Google Goes to the Moon
If you can build an intelligent robot that can land safely on the moon and send back HD video by 2012, Google will give you $20 million. The search giant has partnered with the X Prize Foundation, which organizes contests around major technological breakthroughs, for its lunar challenge.
WAIT, BEFORE YOU GO…
Google Inc. is bankrolling a $30-million contest that could significantly boost the commercial space industry and spur the first non-governmental flight to the moon.
Call it Moon 2.0. The bulk of the prize will go to the first private company that can land a robotic rover on the moon and beam back a gigabyte of images and video to Earth, the Internet search leader said Thursday.
Google partnered with the X Prize Foundation for the moon challenge, which is open to companies around the world. The Santa Monica-based nonprofit prize institute is best known for hosting the Ansari X Prize contest, which led to the first manned private spaceflight in 2004.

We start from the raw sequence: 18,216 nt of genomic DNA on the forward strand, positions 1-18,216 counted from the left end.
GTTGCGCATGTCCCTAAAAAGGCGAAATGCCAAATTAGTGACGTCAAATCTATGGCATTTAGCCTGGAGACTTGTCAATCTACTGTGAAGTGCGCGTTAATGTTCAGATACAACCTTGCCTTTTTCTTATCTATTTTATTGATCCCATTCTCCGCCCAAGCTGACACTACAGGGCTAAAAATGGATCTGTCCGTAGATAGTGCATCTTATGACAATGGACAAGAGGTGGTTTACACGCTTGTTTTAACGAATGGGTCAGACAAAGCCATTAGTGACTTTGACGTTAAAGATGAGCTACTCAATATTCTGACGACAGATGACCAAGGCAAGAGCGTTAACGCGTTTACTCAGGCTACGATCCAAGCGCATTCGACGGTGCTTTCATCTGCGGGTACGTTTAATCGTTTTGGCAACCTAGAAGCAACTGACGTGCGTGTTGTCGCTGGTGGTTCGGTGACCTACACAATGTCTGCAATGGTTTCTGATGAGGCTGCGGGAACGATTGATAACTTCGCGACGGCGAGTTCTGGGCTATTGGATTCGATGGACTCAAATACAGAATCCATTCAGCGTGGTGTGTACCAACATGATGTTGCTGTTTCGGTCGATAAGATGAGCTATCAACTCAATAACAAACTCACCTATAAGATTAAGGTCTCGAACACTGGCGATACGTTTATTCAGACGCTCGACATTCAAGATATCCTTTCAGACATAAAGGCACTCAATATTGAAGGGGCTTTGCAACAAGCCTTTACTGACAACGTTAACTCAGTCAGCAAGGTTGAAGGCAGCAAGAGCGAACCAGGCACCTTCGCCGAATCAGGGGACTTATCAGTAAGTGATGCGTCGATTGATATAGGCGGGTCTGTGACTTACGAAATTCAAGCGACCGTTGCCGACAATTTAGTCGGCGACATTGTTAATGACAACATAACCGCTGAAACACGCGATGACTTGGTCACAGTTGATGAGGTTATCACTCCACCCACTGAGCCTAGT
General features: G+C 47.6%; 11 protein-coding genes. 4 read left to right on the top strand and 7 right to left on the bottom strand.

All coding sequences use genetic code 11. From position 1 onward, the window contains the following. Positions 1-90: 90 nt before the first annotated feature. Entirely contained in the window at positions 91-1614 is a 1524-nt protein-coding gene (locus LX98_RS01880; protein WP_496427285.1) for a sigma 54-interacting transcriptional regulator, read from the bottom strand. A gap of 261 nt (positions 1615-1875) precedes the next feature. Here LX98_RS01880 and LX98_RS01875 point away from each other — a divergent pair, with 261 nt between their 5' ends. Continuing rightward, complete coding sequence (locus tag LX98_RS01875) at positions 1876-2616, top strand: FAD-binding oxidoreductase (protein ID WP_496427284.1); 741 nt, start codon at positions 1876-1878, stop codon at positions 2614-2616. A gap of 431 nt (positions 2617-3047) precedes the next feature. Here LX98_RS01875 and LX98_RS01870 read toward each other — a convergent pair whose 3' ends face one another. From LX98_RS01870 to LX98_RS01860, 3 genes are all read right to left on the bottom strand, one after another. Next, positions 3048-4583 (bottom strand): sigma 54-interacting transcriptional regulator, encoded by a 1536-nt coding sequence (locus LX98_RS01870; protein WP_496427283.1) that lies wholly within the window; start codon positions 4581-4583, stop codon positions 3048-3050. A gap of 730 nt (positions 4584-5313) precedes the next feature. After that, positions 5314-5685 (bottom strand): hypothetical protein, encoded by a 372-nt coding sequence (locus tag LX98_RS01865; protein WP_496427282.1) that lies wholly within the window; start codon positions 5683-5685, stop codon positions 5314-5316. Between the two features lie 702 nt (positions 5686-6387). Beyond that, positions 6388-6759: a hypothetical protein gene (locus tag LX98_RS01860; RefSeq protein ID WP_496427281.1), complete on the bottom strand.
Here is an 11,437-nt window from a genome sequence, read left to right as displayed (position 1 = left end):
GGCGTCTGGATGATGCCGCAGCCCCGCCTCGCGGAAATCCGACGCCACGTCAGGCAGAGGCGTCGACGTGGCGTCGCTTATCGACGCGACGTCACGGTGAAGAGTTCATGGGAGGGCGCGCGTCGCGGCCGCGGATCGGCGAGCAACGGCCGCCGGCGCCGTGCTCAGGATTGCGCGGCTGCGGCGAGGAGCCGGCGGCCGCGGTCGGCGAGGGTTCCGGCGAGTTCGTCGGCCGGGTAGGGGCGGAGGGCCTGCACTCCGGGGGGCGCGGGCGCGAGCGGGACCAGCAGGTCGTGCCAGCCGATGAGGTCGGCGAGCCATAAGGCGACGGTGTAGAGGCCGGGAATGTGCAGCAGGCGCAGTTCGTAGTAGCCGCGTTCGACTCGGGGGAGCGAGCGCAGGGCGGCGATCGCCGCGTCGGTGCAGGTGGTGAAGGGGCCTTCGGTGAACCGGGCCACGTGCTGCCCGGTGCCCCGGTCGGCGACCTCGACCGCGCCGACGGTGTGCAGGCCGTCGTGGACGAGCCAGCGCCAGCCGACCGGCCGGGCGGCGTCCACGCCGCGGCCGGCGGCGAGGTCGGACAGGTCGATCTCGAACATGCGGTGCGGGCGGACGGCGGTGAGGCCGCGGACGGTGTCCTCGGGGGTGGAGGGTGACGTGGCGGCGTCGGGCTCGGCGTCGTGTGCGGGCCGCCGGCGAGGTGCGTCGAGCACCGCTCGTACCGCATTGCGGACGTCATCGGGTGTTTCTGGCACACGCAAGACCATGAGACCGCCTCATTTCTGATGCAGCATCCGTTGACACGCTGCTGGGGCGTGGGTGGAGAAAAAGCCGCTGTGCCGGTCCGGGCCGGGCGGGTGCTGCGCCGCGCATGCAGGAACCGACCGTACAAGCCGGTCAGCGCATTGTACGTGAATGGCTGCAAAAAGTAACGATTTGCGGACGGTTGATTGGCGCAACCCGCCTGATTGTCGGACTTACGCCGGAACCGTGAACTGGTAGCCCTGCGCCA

If you're reading this, you probably already know that non-profit, independent journalism is under threat worldwide. Independent news sites are overshadowed by larger heavily funded mainstream media that inundate us with hype and noise that barely scratch the surface. We believe that our readers deserve to know the full story. Truthdig writers bravely dig beneath the headlines to give you thought-provoking, investigative reporting and analysis that tells you what’s really happening and who’s rolling up their sleeves to do something about it.
Like you, we believe a well-informed public that doesn’t have blind faith in the status quo can help change the world. Your contribution of as little as $5 monthly or $35 annually will make you a groundbreaking member and lays the foundation of our work.